Thursday, September 20, 2007
Sweet Dreams, Mike
Everyone, they say, handles grief in his/her own way. After my cousin Mike’s death (see previous post), I cried for 3 days, and in the evening of the last day, I had no more tears. The crying stopped, the hysterical outbursts were gone, and I was just immobile with a powerful, heavy, numbing, overwhelming sadness. My mind certainly understood that life in its fullness would resume at some point, but to my heart, it seemed a distant and empty promise.
Then came the dream.
I learn a lot from my dreams. No matter how bizarre and uninterpretable they seem, I usually make at least a minimal effort to squeeze meaning from them. This dream, however, was self evident from the time I awoke in the morning.
I had dreamed that I was sitting in the house of the Wilsons, lifelong friends from my home church in Memphis, friends whom we fortunately were able to visit while we were down there in August. A child was beside me. We were looking at a plate glass window, the kind you see in department stores to display items. The only things in the window were many packages of M&Ms, which were floating here and there as if they were in water. The child beside me was unhappy. “All you can see are the backs of the packages,” he said sadly. “I want to see the front of the packages, the side where the colors are.” As I looked back at the window, I could see what the child meant. All the M&M packages were facing away from us, and all we could see was the brown side. No brightly colored candies were pictured there. The child then asked, “Can you fix them so we can see the pretty colored side?”
I said I would try. I took my index finger and touched the glass, and as I slid my finger around, as if by magic, each package followed my finger movements, and I was surprised to find that I could twist and maneuver them around until they all changed positions, until at last, the front of the packages with their brightly colored M&Ms were facing us.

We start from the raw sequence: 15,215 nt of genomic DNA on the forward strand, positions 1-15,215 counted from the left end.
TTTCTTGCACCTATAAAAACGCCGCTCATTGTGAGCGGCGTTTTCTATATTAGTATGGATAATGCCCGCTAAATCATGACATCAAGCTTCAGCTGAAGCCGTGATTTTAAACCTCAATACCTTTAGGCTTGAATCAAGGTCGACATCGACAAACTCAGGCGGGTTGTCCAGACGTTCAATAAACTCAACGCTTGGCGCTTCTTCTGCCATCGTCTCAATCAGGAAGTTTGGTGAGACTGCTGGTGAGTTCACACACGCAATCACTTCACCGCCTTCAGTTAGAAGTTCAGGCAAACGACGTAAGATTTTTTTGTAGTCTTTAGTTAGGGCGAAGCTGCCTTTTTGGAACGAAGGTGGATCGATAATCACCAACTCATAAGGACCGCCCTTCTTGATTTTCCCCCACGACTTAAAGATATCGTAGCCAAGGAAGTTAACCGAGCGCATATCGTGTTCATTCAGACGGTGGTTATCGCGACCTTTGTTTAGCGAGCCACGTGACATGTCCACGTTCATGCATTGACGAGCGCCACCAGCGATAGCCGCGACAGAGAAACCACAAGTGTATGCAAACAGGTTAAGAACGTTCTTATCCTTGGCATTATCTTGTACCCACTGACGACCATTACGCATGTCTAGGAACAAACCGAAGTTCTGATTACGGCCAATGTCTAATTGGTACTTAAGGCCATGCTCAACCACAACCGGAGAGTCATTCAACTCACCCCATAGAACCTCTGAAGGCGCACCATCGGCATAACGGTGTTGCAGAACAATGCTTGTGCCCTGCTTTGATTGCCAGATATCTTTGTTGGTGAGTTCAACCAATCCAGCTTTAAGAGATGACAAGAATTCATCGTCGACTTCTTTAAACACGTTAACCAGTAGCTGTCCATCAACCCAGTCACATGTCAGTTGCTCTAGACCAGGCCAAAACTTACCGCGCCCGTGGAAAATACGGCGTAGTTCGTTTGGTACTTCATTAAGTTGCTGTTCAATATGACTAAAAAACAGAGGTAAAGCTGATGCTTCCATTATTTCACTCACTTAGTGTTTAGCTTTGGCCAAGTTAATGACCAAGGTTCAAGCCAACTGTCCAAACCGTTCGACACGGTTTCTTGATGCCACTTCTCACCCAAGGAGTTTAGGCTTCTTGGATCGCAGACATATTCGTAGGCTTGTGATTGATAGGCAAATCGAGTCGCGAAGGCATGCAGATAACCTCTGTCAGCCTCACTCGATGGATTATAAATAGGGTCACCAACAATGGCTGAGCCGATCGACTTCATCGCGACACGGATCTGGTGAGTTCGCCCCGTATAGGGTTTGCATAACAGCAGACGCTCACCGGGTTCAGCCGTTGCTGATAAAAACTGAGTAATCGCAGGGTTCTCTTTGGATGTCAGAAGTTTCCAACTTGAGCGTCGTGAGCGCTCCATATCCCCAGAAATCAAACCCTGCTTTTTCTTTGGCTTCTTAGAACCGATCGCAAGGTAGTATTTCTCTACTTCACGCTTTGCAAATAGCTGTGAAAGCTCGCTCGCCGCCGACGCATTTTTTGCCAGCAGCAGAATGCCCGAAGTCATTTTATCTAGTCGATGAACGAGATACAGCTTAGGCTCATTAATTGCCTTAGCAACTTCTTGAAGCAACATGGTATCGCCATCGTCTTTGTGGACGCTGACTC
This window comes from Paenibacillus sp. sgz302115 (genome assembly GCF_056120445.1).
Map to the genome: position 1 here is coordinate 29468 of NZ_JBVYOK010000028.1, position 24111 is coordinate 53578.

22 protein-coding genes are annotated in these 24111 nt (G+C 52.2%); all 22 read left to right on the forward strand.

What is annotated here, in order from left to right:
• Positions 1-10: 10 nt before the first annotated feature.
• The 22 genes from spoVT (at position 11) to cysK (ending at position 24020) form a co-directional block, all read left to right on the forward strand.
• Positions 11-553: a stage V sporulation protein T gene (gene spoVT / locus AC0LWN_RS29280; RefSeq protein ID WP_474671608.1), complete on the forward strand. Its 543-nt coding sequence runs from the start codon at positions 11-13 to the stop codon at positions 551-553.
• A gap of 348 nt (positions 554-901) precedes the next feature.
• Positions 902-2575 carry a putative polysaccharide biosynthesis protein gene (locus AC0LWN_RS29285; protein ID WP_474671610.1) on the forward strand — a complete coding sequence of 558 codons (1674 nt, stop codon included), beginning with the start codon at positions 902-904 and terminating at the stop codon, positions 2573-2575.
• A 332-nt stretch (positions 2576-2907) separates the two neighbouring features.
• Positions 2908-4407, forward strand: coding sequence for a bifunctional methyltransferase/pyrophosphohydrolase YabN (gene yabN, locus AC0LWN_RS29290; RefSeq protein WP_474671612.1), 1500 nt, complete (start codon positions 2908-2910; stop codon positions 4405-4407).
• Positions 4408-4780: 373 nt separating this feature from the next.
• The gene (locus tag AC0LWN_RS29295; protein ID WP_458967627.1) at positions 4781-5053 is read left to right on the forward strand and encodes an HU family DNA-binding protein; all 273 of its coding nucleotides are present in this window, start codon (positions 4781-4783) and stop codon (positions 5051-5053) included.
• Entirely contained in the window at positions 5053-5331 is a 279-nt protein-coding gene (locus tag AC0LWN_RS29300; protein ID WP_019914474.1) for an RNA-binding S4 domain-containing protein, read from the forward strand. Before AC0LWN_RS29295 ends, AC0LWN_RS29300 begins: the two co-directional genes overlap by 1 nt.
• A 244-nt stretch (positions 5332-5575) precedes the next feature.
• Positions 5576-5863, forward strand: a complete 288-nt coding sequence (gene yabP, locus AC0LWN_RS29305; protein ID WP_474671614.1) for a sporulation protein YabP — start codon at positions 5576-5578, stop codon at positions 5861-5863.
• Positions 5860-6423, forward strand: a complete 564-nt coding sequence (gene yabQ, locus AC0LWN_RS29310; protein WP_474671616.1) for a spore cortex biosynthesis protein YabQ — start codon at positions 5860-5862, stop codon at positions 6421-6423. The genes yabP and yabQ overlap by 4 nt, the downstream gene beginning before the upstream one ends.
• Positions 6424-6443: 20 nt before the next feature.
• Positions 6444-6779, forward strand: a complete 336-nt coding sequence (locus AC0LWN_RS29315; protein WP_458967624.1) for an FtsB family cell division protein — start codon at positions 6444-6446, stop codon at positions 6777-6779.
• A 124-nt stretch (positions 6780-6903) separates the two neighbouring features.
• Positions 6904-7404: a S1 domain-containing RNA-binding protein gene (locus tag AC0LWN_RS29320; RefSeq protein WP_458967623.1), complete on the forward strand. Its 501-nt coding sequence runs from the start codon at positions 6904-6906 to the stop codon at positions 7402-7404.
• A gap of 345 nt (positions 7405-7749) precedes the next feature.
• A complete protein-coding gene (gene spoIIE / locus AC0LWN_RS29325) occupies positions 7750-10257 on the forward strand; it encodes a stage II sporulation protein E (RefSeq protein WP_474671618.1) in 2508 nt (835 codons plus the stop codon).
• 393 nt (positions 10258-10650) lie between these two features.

That was the dream, and it was the turning point in my seemingly endless grief, for its meaning was clear to me. I had been in the Wilsons’ house because years ago they too had lost a son, who died in an accident when he was in his 20s. In the dream, I learned from the spirit child that I had been looking at the brown side - the loss, the pain, the sadness - and not only was it time to turn my attitude over to the color, the life, the warm memories of my dear cousin, but that I had the power to do it!
From that point on, I received the peace that had evaded me up until the dream. As my aunt said to me, “I have had my bad days, and I am sure I will have bad days in the future, but right now, I’m OK.” God is touching us, Mike is touching us, and we are touching each other with comfort.
The most intriguing thing about the whole thing was this: I was relating the details of the dream to my sister, and she murmured, “M&Ms. Mike McDonald.”
God and our brains both work in mysterious ways. Sometimes the message gets interpreted at exactly the right time. I hope now as the days turn into weeks and months and years, that we will gradually begin to remember Mike - the one who brought so much love and laughter to our lives - more with smiles than with tears. May it be so.